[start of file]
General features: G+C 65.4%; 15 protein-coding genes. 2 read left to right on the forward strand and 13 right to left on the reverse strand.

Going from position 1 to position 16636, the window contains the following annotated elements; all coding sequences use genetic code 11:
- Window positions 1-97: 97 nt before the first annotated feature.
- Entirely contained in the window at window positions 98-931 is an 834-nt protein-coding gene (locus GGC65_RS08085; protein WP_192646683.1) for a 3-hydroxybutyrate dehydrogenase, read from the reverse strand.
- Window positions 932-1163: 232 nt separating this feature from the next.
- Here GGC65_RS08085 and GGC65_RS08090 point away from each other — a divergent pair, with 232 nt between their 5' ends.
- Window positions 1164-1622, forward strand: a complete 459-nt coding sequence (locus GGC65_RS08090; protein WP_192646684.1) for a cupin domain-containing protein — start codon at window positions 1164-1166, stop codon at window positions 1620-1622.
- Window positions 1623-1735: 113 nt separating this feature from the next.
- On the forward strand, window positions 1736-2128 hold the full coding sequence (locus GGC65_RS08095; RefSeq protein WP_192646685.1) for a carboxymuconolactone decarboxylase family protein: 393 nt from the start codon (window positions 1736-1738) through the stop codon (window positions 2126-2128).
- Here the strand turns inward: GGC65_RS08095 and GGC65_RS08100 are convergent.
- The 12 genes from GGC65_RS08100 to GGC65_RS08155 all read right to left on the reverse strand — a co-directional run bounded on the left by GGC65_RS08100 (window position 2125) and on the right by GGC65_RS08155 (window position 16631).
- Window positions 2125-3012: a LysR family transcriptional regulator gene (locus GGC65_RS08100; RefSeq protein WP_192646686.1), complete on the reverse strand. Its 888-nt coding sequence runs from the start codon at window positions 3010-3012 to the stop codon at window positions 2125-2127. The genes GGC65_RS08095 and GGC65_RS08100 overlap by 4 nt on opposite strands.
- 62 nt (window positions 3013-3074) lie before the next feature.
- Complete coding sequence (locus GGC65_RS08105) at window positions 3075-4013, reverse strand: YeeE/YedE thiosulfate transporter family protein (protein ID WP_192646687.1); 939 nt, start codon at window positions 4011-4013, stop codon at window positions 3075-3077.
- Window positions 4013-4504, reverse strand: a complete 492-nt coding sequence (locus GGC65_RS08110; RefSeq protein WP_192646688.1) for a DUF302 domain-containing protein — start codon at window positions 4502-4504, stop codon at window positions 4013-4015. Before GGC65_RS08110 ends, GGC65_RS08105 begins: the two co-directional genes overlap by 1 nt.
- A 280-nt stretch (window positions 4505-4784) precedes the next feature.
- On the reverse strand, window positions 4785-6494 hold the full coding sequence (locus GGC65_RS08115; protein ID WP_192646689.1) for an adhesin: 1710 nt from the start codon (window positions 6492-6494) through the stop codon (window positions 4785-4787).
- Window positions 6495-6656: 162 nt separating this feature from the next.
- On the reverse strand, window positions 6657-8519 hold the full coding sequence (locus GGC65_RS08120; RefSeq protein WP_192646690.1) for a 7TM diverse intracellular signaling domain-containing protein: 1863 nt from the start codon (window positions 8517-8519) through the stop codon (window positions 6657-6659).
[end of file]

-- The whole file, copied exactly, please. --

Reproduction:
General features: G+C 65.4%; 15 protein-coding genes. 2 read left to right on the forward strand and 13 right to left on the reverse strand.

Going from position 1 to position 16636, the window contains the following annotated elements; all coding sequences use genetic code 11:
- Window positions 1-97: 97 nt before the first annotated feature.
- Entirely contained in the window at window positions 98-931 is an 834-nt protein-coding gene (locus GGC65_RS08085; protein WP_192646683.1) for a 3-hydroxybutyrate dehydrogenase, read from the reverse strand.
- Window positions 932-1163: 232 nt separating this feature from the next.
- Here GGC65_RS08085 and GGC65_RS08090 point away from each other — a divergent pair, with 232 nt between their 5' ends.
- Window positions 1164-1622, forward strand: a complete 459-nt coding sequence (locus GGC65_RS08090; protein WP_192646684.1) for a cupin domain-containing protein — start codon at window positions 1164-1166, stop codon at window positions 1620-1622.
- Window positions 1623-1735: 113 nt separating this feature from the next.
- On the forward strand, window positions 1736-2128 hold the full coding sequence (locus GGC65_RS08095; RefSeq protein WP_192646685.1) for a carboxymuconolactone decarboxylase family protein: 393 nt from the start codon (window positions 1736-1738) through the stop codon (window positions 2126-2128).
- Here the strand turns inward: GGC65_RS08095 and GGC65_RS08100 are convergent.
- The 12 genes from GGC65_RS08100 to GGC65_RS08155 all read right to left on the reverse strand — a co-directional run bounded on the left by GGC65_RS08100 (window position 2125) and on the right by GGC65_RS08155 (window position 16631).
- Window positions 2125-3012: a LysR family transcriptional regulator gene (locus GGC65_RS08100; RefSeq protein WP_192646686.1), complete on the reverse strand. Its 888-nt coding sequence runs from the start codon at window positions 3010-3012 to the stop codon at window positions 2125-2127. The genes GGC65_RS08095 and GGC65_RS08100 overlap by 4 nt on opposite strands.
- 62 nt (window positions 3013-3074) lie before the next feature.
- Complete coding sequence (locus GGC65_RS08105) at window positions 3075-4013, reverse strand: YeeE/YedE thiosulfate transporter family protein (protein ID WP_192646687.1); 939 nt, start codon at window positions 4011-4013, stop codon at window positions 3075-3077.
- Window positions 4013-4504, reverse strand: a complete 492-nt coding sequence (locus GGC65_RS08110; RefSeq protein WP_192646688.1) for a DUF302 domain-containing protein — start codon at window positions 4502-4504, stop codon at window positions 4013-4015. Before GGC65_RS08110 ends, GGC65_RS08105 begins: the two co-directional genes overlap by 1 nt.
- A 280-nt stretch (window positions 4505-4784) precedes the next feature.
- On the reverse strand, window positions 4785-6494 hold the full coding sequence (locus GGC65_RS08115; protein ID WP_192646689.1) for an adhesin: 1710 nt from the start codon (window positions 6492-6494) through the stop codon (window positions 4785-4787).
- Window positions 6495-6656: 162 nt separating this feature from the next.
- On the reverse strand, window positions 6657-8519 hold the full coding sequence (locus GGC65_RS08120; RefSeq protein WP_192646690.1) for a 7TM diverse intracellular signaling domain-containing protein: 1863 nt from the start codon (window positions 8517-8519) through the stop codon (window positions 6657-6659).